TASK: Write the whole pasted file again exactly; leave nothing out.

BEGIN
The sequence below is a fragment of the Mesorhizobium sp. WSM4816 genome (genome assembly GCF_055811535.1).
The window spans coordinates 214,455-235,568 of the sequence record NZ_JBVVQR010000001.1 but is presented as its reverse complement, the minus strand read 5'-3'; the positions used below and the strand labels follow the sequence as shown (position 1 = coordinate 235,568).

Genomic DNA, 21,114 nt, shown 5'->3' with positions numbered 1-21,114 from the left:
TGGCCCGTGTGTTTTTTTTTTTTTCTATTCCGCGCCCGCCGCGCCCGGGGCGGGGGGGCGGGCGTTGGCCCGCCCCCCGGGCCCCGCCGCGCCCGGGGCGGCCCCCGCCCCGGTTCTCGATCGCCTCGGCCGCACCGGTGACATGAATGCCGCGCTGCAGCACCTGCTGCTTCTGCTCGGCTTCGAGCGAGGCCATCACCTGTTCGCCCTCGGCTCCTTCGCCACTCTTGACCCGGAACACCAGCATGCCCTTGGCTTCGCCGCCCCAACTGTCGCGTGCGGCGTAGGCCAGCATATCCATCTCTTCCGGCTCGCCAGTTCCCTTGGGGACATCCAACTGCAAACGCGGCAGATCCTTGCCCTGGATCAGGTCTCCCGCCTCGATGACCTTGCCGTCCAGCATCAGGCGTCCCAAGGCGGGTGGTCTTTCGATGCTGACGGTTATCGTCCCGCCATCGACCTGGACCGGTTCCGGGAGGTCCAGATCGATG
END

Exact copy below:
The sequence below is a fragment of the Mesorhizobium sp. WSM4816 genome (genome assembly GCF_055811535.1).
The window spans coordinates 214,455-235,568 of the sequence record NZ_JBVVQR010000001.1 but is presented as its reverse complement, the minus strand read 5'-3'; the positions used below and the strand labels follow the sequence as shown (position 1 = coordinate 235,568).

Genomic DNA, 21,114 nt, shown 5'->3' with positions numbered 1-21,114 from the left:
TGGCCCGTGTGTTTTTTTTTTTTTCTATTCCGCGCCCGCCGCGCCCGGGGCGGGGGGGCGGGCGTTGGCCCGCCCCCCGGGCCCCGCCGCGCCCGGGGCGGCCCCCGCCCCGGTTCTCGATCGCCTCGGCCGCACCGGTGACATGAATGCCGCGCTGCAGCACCTGCTGCTTCTGCTCGGCTTCGAGCGAGGCCATCACCTGTTCGCCCTCGGCTCCTTCGCCACTCTTGACCCGGAACACCAGCATGCCCTTGGCTTCGCCGCCCCAACTGTCGCGTGCGGCGTAGGCCAGCATATCCATCTCTTCCGGCTCGCCAGTTCCCTTGGGGACATCCAACTGCAAACGCGGCAGATCCTTGCCCTGGATCAGGTCTCCCGCCTCGATGACCTTGCCGTCCAGCATCAGGCGTCCCAAGGCGGGTGGTCTTTCGATGCTGACGGTTATCGTCCCGCCATCGACCTGGACCGGTTCCGGGAGGTCCAGATCGATG